ZEELAND — Soft auto sales brought on by the weakened economy, combined with the cost to develop new products and open a new production plant, pushed Gentex Corp’s. earnings down last quarter, even as the company posted quarterly record sales.
The Zeeland-based automotive supplier saw its net income decline 7 percent during the first quarter that ended March 31, from $18.5 million during the same period a year ago to $17.2 million. Earnings of 23 cents per share were just under Wall Street analysts’ expectations of 24 cents per share.
The earnings slide came despite a solid 7 percent quarterly sales gain, from $73.8 million in the first quarter of 2000 to $79.3 million this year. The sales growth was attributed to strong growth in offshore sales, which offset an industry downturn in North America and, after growing 37 percent over a year ago, now account for 40 percent of the company’s business.
Borrowing from the classic Dickens novel “A Tale of Two Cities,” Gentex Executive Vice president Ken La Grand called the first quarter “the best of times, and the worst of times.”
“That certainly applies to Gentex in the first quarter,” La Grand told brokerage analysts last week in a conference call to discuss the first quarter financial report.
The best news from the quarter came in sales volumes that grew even as the weakened U.S. economy resulted in reduced vehicle production from a year ago.
The worst of times were from a myriad of issues that cut into profits and produced lower gross margins.
Still, the period was “overall, a pretty reasonable quarter,” concluded analyst Brett Hoselton of McDonald Investments in Cleveland, Ohio.
Given the state of the economy and lower vehicle sales from a year earlier, “Gentex doesn’t look too bad,” Hoselton said.
Cutting into Gentex’s quarterly earnings was a gross margin that fell from 44 percent in the first quarter of 2000 to 40 percent in 2001. Gentex expects to maintain gross margins in the 40 percent range for the rest of the year — a margin that’s the envy of the automotive supply industry but is historically lower than what Gentex has produced.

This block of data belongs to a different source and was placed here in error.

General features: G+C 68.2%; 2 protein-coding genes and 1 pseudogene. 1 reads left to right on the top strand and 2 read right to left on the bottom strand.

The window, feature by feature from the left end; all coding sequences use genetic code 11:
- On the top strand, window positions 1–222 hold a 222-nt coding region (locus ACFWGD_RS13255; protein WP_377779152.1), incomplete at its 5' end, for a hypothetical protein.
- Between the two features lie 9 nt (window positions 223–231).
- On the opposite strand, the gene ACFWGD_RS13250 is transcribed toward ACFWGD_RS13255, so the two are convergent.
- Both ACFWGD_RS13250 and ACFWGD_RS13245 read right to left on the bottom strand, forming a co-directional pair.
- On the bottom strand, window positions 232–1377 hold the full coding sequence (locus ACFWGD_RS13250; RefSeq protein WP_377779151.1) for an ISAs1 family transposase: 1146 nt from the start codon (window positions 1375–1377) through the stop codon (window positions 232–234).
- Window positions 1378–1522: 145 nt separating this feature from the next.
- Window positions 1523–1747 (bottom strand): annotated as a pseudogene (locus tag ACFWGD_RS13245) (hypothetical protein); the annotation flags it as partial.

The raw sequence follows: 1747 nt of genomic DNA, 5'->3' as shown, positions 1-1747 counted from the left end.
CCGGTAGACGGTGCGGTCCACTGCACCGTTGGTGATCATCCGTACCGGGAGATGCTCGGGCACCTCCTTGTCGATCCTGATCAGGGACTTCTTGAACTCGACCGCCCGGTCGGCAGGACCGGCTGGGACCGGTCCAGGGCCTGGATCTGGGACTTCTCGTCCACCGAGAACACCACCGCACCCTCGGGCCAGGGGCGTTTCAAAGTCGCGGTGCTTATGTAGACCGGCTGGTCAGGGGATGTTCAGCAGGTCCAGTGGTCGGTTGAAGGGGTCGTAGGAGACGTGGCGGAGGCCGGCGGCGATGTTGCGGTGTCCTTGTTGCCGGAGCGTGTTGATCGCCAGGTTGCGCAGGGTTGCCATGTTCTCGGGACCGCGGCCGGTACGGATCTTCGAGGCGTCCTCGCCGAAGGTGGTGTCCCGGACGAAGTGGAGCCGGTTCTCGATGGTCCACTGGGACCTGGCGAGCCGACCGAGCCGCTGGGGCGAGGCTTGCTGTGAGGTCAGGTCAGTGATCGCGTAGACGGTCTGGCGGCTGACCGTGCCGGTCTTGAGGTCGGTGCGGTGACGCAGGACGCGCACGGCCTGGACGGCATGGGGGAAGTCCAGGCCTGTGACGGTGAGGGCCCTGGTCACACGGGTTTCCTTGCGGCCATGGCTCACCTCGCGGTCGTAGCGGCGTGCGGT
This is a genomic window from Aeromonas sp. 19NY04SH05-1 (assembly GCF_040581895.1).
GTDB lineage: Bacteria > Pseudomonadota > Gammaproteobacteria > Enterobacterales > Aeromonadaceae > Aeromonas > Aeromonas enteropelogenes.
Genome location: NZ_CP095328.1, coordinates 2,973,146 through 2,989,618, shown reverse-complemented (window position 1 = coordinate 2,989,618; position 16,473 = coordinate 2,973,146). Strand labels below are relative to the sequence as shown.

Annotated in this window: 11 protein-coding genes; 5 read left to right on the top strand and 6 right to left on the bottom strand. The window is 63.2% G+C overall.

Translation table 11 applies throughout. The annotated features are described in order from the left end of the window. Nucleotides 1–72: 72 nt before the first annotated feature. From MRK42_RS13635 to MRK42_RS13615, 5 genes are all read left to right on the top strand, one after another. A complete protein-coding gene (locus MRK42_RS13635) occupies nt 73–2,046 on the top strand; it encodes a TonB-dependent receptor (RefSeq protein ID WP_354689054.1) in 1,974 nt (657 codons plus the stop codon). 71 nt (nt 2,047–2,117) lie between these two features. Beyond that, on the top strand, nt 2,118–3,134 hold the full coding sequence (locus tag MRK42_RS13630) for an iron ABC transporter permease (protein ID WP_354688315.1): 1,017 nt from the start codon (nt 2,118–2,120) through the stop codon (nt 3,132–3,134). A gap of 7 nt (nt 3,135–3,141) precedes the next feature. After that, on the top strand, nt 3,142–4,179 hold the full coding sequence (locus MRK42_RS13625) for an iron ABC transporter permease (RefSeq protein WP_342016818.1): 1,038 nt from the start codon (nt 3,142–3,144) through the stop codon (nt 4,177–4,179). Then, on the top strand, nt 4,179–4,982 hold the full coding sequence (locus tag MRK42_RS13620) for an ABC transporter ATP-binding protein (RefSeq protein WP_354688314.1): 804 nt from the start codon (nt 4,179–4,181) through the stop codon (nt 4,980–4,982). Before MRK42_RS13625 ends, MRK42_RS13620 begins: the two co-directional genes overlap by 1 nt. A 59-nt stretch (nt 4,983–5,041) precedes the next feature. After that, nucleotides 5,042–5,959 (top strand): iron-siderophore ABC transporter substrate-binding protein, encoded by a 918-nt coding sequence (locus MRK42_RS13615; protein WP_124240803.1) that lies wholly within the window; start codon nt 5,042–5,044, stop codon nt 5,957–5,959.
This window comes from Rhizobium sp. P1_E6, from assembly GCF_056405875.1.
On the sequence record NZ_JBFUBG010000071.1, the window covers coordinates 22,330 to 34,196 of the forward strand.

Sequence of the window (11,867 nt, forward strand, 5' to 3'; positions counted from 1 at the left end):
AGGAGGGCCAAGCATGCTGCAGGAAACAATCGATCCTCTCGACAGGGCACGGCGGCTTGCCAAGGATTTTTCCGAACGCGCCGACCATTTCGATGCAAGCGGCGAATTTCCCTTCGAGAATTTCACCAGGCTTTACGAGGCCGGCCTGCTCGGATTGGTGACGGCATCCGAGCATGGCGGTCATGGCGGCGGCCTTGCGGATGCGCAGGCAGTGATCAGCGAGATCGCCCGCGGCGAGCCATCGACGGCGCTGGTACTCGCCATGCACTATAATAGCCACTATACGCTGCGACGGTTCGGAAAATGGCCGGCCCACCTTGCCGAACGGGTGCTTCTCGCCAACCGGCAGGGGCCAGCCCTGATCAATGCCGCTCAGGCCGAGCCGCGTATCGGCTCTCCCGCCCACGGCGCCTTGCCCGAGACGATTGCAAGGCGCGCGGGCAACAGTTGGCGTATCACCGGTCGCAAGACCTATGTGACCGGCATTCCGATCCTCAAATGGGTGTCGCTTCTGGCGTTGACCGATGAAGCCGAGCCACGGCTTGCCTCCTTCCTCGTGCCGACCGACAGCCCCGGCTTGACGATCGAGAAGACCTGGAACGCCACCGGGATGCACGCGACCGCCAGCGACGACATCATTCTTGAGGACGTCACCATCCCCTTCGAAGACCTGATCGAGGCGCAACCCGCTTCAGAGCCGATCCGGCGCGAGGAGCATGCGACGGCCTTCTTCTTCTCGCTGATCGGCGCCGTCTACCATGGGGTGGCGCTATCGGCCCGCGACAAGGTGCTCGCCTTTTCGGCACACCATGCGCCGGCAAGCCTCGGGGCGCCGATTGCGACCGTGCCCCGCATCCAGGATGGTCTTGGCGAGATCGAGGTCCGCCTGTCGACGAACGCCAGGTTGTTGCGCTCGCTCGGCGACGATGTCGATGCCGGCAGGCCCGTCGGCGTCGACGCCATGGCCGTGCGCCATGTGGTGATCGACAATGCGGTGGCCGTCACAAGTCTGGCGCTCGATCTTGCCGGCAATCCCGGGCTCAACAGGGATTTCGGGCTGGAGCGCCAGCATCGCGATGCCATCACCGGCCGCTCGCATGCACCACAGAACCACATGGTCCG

La Grand attributed the lower gross margin to the cost associated with price cuts provided automakers as of Jan. 1, the opening of a new Zeeland production facility a year ago, and research and development costs that grew 27 percent from a year earlier due to additional staffing, engineering and testing for new product development.
La Grand told analysts that he expects research and development costs to grow by 20 percent to 25 percent annually for the foreseeable future. While the heavy spending to develop new products such as telematic mirrors, light-emitting diodes and new automotive technologies has yet to produce sales revenues that can offset costs, the investments will position the company well for the future, La Grand said.
Gentex’s goal is to double the size of the company over the next few years. Gentex, which employs more than 1,600 people at its three Zeeland facilities, posted sales in 2000 of $297.4 million.
“We’re very conscientious of every dollar that we do spend and that it’s something that’s going to give us a return,” La Grand said. “Sometimes we’d like to put the dollar in and get the return next week, and sometimes that doesn’t work in the business. It’s a year or two or three years out.”
“The future is extremely bright for us and it’s up to us to make it happen,” he said.
One of the new products ahead is a device that automatically adjusts a vehicle’s high- and low-beam headlights. Lincoln Mercury will use the SmartBeam system on its vehicles beginning with the 2004 model year, and a second unidentified automaker plans to install it in 2005, La Grand said.